Of Aspiration And Responsibility


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October 3, 2007 - December 2, 2007



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Of Aspiration And Responsibility




Olusegun Adeniyi





culled from THISDAY, November 29, 2006


Despite his frail, even saintly appearance and the butter-cannot-melt-in-my-mouth mien, Alhaji Umaru Yar'Adua has shown with the experience of House of Representatives Speaker, Aminu Bello Masari, that he is a man adversaries would underestimate at their peril. Because, behind the facade is a deadly politician who knows what he wants and how to achieve it. At the recent Peoples Democratic Party (PDP) congress in Katsina, Yar'Adua, with ruthless efficiency, dealt Masari's gubernatorial dream a mortal blow. But last Tuesday, I had to tease him: "I understand you are being pushed by the Transcorp people (a loose terminology for President Olusegun Obasanjo's business associates and friends) to join the presidential race..."

Smiling, Yar'Adua said nobody was pushing him and that he deliberately joined the presidential race late because, to use his exact words,: "I have had to manage my aspiration for presidency with my responsibility as an elected governor of Katsina who has a mandate of eight years. Besides, there are rules in this game and I follow the rules. In a contest like this, there is usually a time when you are supposed to be on your marks, then you are set before the bullet is fired for the race..."

The politics of succession in Nigeria has always been fascinating in that when the chips are down, power most often goes where it is least expected. In 1979, the gladiators in the National Party of Nigeria (NPN) were Alhaji Adamu Ciroma, Alhaji Maitama Sule and Dr. Abubakar Olusola Saraki. The man most favoured to win was Ciroma and he had the support of the Northern establishment. Or at least so it seemed until a certain Alhaji Shehu Usman Shagari, a senatorial aspirant from Sokoto State, emerged from the blues to clinch the party's presidential ticket. The rest, as they say, is history. In 1999, Dr. Alex Ekwueme, as leader of G-34 that later metamorphosed into the Peoples Democratic Party (PDP), was well positioned to become President following the death of Abacha which made General Abdulsalami Abubakar to embark on a short transition to civil rule programme. Ekwueme was indeed the man of the moment. But in the cold calculations of the period, it was felt that the presidency should go to a Yoruba man to compensate for the efforts and eventual death of the late MKO Abiola. Ordinarily, for people on the streets, such contest would narrow down to one between Chief Olu Falae and the late Bola Ige. At the end, a certain General Olusegun Obasanjo was brought from prison and despite his feeble (some would argue hypocritical) protestations, the rest again is history.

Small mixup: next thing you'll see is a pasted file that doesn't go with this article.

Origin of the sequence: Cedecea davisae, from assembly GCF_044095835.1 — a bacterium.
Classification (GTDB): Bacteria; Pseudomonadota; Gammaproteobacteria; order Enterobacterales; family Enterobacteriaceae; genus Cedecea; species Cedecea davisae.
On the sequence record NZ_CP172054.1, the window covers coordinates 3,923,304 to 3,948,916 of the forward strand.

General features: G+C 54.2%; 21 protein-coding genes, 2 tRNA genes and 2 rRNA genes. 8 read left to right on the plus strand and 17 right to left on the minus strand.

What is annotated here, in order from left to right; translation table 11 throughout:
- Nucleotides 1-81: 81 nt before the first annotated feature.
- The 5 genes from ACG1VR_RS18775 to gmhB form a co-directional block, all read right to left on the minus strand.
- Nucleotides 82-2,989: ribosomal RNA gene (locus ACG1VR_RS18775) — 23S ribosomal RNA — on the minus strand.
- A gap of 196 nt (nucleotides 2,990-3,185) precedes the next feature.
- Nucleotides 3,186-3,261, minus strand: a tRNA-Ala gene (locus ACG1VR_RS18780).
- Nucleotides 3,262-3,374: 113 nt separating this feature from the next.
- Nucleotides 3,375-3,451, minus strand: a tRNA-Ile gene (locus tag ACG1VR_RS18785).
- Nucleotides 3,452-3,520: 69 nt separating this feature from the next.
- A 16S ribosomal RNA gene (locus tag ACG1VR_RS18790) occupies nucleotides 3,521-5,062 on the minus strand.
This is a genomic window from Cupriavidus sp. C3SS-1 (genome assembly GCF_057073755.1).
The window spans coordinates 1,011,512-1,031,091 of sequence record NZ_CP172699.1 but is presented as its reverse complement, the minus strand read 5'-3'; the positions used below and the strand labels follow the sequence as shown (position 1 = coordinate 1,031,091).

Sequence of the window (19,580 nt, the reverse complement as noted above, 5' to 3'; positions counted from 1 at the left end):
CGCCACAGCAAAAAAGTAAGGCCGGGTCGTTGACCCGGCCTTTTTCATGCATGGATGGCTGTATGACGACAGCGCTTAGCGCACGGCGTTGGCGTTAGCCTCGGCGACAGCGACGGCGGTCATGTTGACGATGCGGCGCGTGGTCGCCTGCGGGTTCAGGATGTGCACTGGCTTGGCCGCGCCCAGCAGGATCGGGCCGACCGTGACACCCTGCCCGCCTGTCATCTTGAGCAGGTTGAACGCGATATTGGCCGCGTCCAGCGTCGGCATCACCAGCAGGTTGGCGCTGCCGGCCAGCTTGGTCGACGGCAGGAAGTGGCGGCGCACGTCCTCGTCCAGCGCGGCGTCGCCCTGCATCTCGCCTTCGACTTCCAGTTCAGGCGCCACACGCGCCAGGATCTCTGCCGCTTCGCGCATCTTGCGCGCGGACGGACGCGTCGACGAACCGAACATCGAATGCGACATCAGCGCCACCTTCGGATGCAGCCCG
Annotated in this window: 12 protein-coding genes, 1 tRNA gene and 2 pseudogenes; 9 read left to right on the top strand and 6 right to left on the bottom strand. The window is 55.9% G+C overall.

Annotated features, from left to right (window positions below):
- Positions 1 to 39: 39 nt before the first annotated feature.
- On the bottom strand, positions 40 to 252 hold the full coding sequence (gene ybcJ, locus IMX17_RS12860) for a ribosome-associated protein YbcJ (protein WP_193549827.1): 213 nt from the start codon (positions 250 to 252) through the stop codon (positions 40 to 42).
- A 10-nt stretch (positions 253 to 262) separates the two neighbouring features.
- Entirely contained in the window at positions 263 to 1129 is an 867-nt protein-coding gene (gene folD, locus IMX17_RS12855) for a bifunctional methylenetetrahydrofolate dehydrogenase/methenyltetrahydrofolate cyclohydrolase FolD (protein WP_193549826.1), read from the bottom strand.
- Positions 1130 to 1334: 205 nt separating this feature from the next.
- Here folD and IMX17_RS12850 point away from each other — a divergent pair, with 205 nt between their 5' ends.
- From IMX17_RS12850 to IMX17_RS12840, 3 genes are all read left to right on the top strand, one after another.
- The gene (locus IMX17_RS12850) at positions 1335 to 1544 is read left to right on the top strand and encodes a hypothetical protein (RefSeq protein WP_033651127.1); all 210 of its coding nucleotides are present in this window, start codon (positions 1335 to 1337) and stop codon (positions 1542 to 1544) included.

Until a few weeks ago, the Governor of Katsina State, Alhaji Umaru Yar'Adua was not known to harbour any presidential aspiration. And his name did not feature in the equation when discussing PDP contenders. But with many governors, business men and party leaders now lining up behind him, he is emerging as a possible dark horse in the contest. Yet practically little is known about the man, the kind to whom the late Chuba Okadigbo would say you cannot attribute "any quotable quote."
But as I resume my series on the presidential aspirants, I cannot but pay particular attention to this new entrant who is enjoying support and attention from unusual quarters. I have not been to Katsina State so I do not know what Yar'Adua has done as Governor to make him a material for Nigeria's number one job and I would not place premium on what people say about his stewardship in making my judgment. When I therefore heard that he was arriving Lagos on Tuesday for a three-day campaign of South-west, I sought from one of his campaign organisers whether I could have a private audience with the man and I was obliged. The session took place on his arrival in Lagos Tuesday afternoon.